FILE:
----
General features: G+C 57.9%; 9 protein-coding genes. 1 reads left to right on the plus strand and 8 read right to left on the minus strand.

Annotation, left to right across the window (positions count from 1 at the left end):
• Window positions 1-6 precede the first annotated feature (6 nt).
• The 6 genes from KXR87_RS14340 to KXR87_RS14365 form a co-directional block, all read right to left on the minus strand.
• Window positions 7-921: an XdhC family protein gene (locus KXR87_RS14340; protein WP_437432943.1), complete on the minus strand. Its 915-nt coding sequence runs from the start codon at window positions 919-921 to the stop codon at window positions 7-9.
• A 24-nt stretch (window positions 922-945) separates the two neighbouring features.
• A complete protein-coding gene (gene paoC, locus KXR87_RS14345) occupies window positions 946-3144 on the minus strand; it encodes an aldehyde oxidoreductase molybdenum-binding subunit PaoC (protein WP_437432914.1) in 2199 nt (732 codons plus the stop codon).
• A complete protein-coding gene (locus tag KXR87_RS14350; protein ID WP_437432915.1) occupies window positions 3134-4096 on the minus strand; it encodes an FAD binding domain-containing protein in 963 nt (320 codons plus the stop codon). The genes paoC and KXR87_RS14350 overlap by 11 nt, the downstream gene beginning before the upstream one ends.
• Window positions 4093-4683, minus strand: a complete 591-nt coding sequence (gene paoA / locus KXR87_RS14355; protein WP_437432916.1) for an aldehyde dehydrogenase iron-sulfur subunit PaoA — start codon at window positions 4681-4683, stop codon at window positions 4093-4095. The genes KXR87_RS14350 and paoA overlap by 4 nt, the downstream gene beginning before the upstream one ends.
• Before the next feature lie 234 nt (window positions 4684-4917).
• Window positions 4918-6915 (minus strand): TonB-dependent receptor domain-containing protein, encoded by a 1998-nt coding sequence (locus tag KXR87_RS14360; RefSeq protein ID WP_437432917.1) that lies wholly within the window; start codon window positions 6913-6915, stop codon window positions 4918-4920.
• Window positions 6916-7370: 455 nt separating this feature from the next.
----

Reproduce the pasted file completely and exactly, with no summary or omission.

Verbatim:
General features: G+C 57.9%; 9 protein-coding genes. 1 reads left to right on the plus strand and 8 read right to left on the minus strand.

Annotation, left to right across the window (positions count from 1 at the left end):
• Window positions 1-6 precede the first annotated feature (6 nt).
• The 6 genes from KXR87_RS14340 to KXR87_RS14365 form a co-directional block, all read right to left on the minus strand.
• Window positions 7-921: an XdhC family protein gene (locus KXR87_RS14340; protein WP_437432943.1), complete on the minus strand. Its 915-nt coding sequence runs from the start codon at window positions 919-921 to the stop codon at window positions 7-9.
• A 24-nt stretch (window positions 922-945) separates the two neighbouring features.
• A complete protein-coding gene (gene paoC, locus KXR87_RS14345) occupies window positions 946-3144 on the minus strand; it encodes an aldehyde oxidoreductase molybdenum-binding subunit PaoC (protein WP_437432914.1) in 2199 nt (732 codons plus the stop codon).
• A complete protein-coding gene (locus tag KXR87_RS14350; protein ID WP_437432915.1) occupies window positions 3134-4096 on the minus strand; it encodes an FAD binding domain-containing protein in 963 nt (320 codons plus the stop codon). The genes paoC and KXR87_RS14350 overlap by 11 nt, the downstream gene beginning before the upstream one ends.
• Window positions 4093-4683, minus strand: a complete 591-nt coding sequence (gene paoA / locus KXR87_RS14355; protein WP_437432916.1) for an aldehyde dehydrogenase iron-sulfur subunit PaoA — start codon at window positions 4681-4683, stop codon at window positions 4093-4095. The genes KXR87_RS14350 and paoA overlap by 4 nt, the downstream gene beginning before the upstream one ends.
• Before the next feature lie 234 nt (window positions 4684-4917).
• Window positions 4918-6915 (minus strand): TonB-dependent receptor domain-containing protein, encoded by a 1998-nt coding sequence (locus tag KXR87_RS14360; RefSeq protein ID WP_437432917.1) that lies wholly within the window; start codon window positions 6913-6915, stop codon window positions 4918-4920.
• Window positions 6916-7370: 455 nt separating this feature from the next.